The expectation of renewed quantitative easing (QE) has played a key role. A constant companion of global investors since 2009, more recently a mixture of concern over trade tensions and future inflation expectations have influenced yield curves. In fact, it is possible that QE has been so influential in effecting the yield curve that the signals coming from it are not the same as prior episodes of inversion. Furthermore, inversions have never occurred with rates this low, creating additional uncertainty around the side effects of sustained low interest rate policy.
Figure 3: Long-Term Rates and the Yield Curve
Low interest rates and credit – can they learn to get along?
Low interest rates have generally been good for credit markets, allowing maturities to be refinanced at better rates and borrowers to service existing debt more easily. Corporate treasurers have obliged, increasing leverage to record highs. In a rebuke to central bank wishes, investment grade borrowers have favoured share buybacks rather than new investment, depriving economies of much needed activity. High yield borrowers have shown greater discipline, including several high-risk sectors such as the retail sector, and the oil and gas sector which is struggling with weak commodity prices.
Figure 4: US Credit Market Leverage
Source: Deutsche Bank
Lower financing costs are a double-edged sword, in that they should be creating more investment opportunities with positive present value, but flat yield curves make the returns on these projects lower and/or require longer investment horizons. Eventually, existing projects will reach the end of their useful lives, but firms will still need to service the debt issued to buy back shares in prior years. Low interest rates will keep this debt affordable for the foreseeable future, but ongoing refinancing requirements mean issuers will be reliant on markets when it comes time to roll these obligations.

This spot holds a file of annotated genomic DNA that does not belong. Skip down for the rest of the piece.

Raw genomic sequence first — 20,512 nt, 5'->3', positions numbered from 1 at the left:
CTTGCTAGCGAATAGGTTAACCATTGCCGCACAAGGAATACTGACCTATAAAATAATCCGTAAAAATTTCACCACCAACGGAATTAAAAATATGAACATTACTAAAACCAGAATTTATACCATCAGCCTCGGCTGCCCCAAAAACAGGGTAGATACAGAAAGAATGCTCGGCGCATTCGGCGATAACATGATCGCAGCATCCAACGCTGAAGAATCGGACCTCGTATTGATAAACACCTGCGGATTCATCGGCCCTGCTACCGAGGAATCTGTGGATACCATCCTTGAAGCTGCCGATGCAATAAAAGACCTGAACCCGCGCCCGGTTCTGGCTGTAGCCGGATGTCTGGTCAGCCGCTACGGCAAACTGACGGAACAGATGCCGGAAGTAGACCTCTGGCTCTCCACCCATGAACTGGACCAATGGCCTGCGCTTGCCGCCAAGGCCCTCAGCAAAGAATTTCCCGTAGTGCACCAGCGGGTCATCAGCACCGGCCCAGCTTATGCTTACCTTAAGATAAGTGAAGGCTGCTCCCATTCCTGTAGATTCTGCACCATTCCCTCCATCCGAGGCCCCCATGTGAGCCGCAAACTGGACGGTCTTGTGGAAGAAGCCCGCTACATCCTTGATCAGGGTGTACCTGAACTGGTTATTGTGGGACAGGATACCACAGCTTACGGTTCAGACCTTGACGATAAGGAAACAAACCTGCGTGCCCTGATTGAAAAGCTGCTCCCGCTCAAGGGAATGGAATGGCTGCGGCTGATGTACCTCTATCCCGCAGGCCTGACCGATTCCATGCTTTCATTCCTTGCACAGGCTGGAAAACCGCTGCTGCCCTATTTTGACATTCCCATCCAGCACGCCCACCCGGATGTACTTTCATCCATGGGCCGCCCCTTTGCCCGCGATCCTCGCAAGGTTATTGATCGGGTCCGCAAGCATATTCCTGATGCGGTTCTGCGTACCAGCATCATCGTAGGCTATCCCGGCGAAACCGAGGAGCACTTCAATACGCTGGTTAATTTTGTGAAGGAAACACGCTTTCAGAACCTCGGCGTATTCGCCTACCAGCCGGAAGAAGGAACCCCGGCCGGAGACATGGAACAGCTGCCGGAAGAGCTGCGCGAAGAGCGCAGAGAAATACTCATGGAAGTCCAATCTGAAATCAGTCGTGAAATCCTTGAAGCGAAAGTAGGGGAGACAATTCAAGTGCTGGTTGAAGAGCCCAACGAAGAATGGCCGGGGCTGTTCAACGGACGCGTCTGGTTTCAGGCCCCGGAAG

Figure 5: US Credit Market Interest Coverage
Source: Deutsche Bank
Leverage measures could continue setting or re-testing highs the longer rates remain low. In this scenario, a strong economy is increasingly necessary to support debt serviceability. Credit markets are still sanguine on corporate fundamentals, despite some spread volatility in August, but will become increasingly sensitive to the outlook if leverage continues to creep higher.
The increasing prevalence of negative interest rates, inverted yield curves and other such pricing anachronisms is unprecedented in modern times. Central banks have played a pivotal role in causing these anomalies, and bond market pricing suggests that investors believe that, in the absence of inflation, they have little choice but to continue following these trends. The prevalence of negative yields and the performance of “currency independent” assets such as gold reinforces this view. Inverted yield curves are watched closely as recession predictors, but may not be as reliable at this juncture because of the influence of non-market factors on yields. Credit markets, especially high yield, have largely resisted the temptation to re-lever, but recent data suggests this may be changing. Overall, despite what we expect to be an extended period of unconventional bond market activity, we believe credit market fundamentals are still sound and retain a constructive view for the next 6-12 months.
Disclaimer: Please note that these are the views of the writer and not necessarily the views of Daintree Capital. This article does not take into account your investment objectives, particular needs or financial situation.